Some of the limitations we will discuss are that the Pipeline engine requires static metadata with the Buffers laid out during pre execute. This forces strict data types and prevents column mapping during execution.

Package Components Terminology

There are three key concepts to keep in mind when designing components that generate Packages Programmatically. They are Input Columns, Output Columns and Column Mappings. Input column refer to data referenced by the component, Output columns are External Metadata Columns. As discussed previously each is uniquely indentified by a LineageID and every output column gets a new LineageID. Central is the concept of Column Mapping. There are three types of column Mapping , they are Sources: ExternalColumn to OutputColumn, Transforms: InputColumn to OutputColumn and Destinations: InputColumn to ExternalColumn.

The Pipeline Programming Model

The Pipeline Programming Model is a very straightforward framework consisting of

Input -> Component -> Output / Runtime Connection Collection

TheIDTSComponentMetaData90object is provided for all components by the engine automatically. It manages metadata and persistence for the components input and contact information for unregistered components. In addition it helps delay creation of components until necessary.

The Runtime Connection Collection are the Connection managers used by the component

Application Overview

In “Part 1 Extending SSIS - Creating a Custom Data Flow Transformation Component” we introduced a business scenario for a marketing company. Refer to Part 1 for review. In this article we further extend the solution, by implementing it as a custom transform.

Specifically in this chapter we want to further extend the findvendparseaddr Transform component by dynamically building a package. The primary advantages of this approach are that we can wrap the component with a UI and allow the client to select the files to process and name their target files. .

The solution we will build will have the following capabilities:

  • · Get data from an Excel file
  • · Provide Address Parsing for City , Sate and Zip from the Occupational Description
  • · Find matches for Vending companies for the Address text field
  • · Save cleaned data in flat file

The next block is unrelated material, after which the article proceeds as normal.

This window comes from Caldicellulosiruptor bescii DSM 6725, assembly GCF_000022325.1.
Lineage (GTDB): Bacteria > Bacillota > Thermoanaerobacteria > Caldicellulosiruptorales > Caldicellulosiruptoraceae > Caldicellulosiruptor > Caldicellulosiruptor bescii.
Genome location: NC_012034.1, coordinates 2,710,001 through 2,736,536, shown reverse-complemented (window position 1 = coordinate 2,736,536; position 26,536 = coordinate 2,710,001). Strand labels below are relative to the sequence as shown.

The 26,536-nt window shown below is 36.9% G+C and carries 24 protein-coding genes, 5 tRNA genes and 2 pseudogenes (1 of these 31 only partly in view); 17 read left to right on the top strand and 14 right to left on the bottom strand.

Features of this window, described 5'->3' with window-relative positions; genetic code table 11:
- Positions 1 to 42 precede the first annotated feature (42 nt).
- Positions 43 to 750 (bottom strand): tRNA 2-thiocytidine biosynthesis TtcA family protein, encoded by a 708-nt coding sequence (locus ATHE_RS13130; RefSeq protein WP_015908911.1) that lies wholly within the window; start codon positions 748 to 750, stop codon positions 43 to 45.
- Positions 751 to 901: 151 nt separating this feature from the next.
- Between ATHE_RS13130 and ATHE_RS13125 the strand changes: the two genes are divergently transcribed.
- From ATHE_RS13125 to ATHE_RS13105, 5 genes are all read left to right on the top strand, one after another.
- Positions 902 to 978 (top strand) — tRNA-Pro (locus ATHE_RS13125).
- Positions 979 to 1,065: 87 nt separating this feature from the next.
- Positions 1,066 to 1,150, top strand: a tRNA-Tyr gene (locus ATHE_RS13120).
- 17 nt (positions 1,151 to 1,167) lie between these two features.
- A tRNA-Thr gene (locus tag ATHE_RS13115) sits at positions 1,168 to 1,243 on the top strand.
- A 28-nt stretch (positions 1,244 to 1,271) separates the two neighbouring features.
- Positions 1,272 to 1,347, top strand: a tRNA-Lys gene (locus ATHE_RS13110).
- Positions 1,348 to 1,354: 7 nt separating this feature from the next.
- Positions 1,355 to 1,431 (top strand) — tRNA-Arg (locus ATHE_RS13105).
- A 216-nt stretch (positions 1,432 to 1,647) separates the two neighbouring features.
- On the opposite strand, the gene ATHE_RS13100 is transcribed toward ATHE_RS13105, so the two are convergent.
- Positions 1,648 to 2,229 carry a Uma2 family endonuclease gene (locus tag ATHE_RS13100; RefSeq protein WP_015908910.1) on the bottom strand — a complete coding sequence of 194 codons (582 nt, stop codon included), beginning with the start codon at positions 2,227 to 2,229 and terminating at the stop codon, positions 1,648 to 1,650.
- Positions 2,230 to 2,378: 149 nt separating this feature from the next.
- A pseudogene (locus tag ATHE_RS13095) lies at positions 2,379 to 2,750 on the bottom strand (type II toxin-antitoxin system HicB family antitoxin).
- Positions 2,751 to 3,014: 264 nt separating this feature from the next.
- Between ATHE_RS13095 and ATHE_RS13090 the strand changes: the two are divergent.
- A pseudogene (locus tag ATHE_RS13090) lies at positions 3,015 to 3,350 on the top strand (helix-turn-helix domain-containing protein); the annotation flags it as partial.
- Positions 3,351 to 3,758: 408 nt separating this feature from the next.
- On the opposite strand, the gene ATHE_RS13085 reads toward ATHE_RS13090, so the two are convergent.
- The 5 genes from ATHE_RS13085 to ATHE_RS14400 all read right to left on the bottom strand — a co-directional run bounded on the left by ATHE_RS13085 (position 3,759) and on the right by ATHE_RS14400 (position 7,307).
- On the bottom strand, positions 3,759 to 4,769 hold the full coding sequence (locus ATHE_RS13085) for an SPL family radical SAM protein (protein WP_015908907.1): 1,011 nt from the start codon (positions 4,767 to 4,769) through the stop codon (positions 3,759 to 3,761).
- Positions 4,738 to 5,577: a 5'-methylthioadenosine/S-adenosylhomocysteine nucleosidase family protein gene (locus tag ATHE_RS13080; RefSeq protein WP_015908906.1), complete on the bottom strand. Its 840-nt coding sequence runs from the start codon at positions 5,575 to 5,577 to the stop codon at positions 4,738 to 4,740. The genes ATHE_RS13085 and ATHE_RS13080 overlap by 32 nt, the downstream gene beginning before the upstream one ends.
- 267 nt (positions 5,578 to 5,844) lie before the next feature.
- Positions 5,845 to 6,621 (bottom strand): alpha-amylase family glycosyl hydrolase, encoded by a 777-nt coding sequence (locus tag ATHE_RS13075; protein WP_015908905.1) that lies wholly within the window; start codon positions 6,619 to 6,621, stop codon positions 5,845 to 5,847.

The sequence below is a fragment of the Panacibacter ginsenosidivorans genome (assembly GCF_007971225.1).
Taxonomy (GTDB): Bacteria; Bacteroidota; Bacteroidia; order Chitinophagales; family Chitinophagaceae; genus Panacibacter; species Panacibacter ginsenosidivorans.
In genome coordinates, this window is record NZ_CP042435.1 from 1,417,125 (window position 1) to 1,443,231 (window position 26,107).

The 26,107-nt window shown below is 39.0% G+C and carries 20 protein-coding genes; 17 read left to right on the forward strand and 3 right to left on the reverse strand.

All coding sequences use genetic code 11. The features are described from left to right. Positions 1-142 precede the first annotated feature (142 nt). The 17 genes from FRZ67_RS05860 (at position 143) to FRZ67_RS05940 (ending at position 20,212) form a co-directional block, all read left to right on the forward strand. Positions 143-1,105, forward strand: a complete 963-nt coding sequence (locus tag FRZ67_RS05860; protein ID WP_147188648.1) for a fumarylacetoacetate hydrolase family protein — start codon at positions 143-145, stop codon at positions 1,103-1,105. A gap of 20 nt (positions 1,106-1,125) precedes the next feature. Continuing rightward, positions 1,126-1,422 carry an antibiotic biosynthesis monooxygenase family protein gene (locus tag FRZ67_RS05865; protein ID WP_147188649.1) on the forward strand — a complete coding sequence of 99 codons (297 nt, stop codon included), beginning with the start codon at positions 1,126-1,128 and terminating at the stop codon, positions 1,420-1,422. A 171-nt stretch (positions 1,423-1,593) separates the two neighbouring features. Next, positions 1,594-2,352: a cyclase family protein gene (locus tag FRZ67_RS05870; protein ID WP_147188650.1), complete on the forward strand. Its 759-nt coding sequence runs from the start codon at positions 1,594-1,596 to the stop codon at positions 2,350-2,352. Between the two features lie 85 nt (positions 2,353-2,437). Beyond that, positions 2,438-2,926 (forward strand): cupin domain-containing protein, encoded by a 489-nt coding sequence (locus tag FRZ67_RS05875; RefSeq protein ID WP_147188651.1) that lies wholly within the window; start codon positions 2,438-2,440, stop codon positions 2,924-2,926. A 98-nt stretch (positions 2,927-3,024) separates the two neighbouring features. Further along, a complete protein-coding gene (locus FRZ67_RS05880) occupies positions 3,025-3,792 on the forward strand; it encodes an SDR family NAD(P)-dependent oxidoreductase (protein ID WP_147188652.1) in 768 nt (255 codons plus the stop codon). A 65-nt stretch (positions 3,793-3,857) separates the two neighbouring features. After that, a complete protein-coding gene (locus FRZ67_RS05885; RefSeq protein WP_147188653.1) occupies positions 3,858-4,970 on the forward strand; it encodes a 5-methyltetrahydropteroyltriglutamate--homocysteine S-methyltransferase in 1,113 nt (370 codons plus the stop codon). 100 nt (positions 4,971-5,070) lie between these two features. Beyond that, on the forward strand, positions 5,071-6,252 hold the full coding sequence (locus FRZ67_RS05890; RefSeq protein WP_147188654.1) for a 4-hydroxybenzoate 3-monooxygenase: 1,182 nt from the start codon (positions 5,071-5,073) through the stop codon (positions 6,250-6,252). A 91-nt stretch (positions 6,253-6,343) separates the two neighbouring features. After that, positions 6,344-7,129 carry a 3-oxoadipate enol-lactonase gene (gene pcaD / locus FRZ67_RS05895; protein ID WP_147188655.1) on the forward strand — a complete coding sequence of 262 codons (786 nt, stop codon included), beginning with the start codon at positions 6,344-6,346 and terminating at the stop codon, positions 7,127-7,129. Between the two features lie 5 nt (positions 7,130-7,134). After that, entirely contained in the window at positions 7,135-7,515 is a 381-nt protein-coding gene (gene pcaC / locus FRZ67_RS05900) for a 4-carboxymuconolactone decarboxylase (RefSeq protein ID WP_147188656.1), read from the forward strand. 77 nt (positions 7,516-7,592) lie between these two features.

Figure 1

Package

Establish your References

using System;
using System.IO;
using System.Collections.Generic;
using System.Text;
using Microsoft.SqlServer.Dts.Runtime;
using Microsoft.SqlServer.Dts.Pipeline.Wrapper;
using wrap = Microsoft.SqlServer.Dts.Runtime.Wrapper;
using System.Xml;
using System.Data.Common;
using System.Configuration;
using System.Collections;
Create the Namespace
namespace GenPackage
{

Create Public Class GenPackage for declaring private variables using IDTSComponentMetaData90 as it contains the input and output objects, input and output columns, and the custom properties of the component. It also contains information that identifies DLL’s, like findvendparseaddr(Refer to Chapter 8). This is the assembly that we created previously.

    public class GenPackage
    {
        private Package FindVendParseAddrPkg;
        private MainPipe DataFlow;
        private IDTSComponentMetaData90 ExcelSource;
        private IDTSComponentMetaData90 findvendparseaddr;
        private IDTSComponentMetaData90 ConditionOper;
        private IDTSComponentMetaData90 OLEDBDestination;
        private IDTSComponentMetaData90 OLEDBDestination1;       

Add constant string variables for declaring Package Filename and two text output files .

        const string PAKGFILENAME = @"\findvendparseaddr.dtsx";
        const string OUTPUTFILEGOODNAME = @"\findvendoutputgood.txt";
        const string OUTPUTFILEBADNAME = @"\findvendoutputbad.txt";

Delete package files from prior execution after declaring string variable for getting current directory path.

      public GenPackage(List<Hashtable> _findInputColumn)
        {
            string currDir = Directory.GetCurrentDirectory();
            File.Delete(currDir + OUTPUTFILEBADNAME);
            File.Delete(currDir + OUTPUTFILEGOODNAME);
            File.Delete(currDir + PAKGFILENAME);

Set the variables that will hold PackageName, PackageType, Description , CreatorName and ComputerName.

this.FindVendParseAddrPkg = ChapterPackage("findvendparseaddrPkg", " findvendparseaddr sample");
this.FindVendParseAddrPkg.Variables.Add("BusName ", false, "",
 "BAD_DATA");

Add Excel Connection Manager RunTime object and DataFlow Runtime Task.

this.AddExcelConnMng(currDir);
this.DataFlowTask();

Add the DataFlow Runtime Components and the Custom component findvendparseaddr (Refer Part 1)

this.AddExcelSource();
this.Addfindvendparseaddr();
this.AddConditionSort();
this.AddOLEDBDestination();
this.AddOLEDBDestination1();

Save the Package.

Application a = new Application();
    a.SaveToXml(currDir + PAKGFILENAME, this.FindVendParseAddrPkg,null);
    }
    private static Package ChapterPackage(string Name, string Description)
    {
     Package pkg = new Package();
     pkg.PackageType = DTSPackageType.DTSDesigner90;
     pkg.Name = Name;
     pkg.Description = Description;          
     pkg.CreatorName = System.Environment.UserName;
     pkg.CreatorComputerName = System.Environment.MachineName;
     return pkg;
    }

Add the stock Excel Connection Manager

private void AddExcelConnMng(string currDir)
        {
            ConnectionManager findvendparseaddr = this.FindVendParseAddrPkg.Connections.Add("EXCEL");
Set Stock Excel Connection Manager Properties.
            findvendparseaddr.Name = "Excel Source";
            findvendparseaddr.ConnectionString = @"Provider=Microsoft.Jet.OLEDB.4.0;Data Source=C:\olmonthly.xls;Extended Properties=""EXCEL 8.0;HDR=YES"";";

Add a stock OLEDB Destination Connection Manager.

ConnectionManager destConnection = this.FindVendParseAddrPkg.Connections.Add("OLEDB");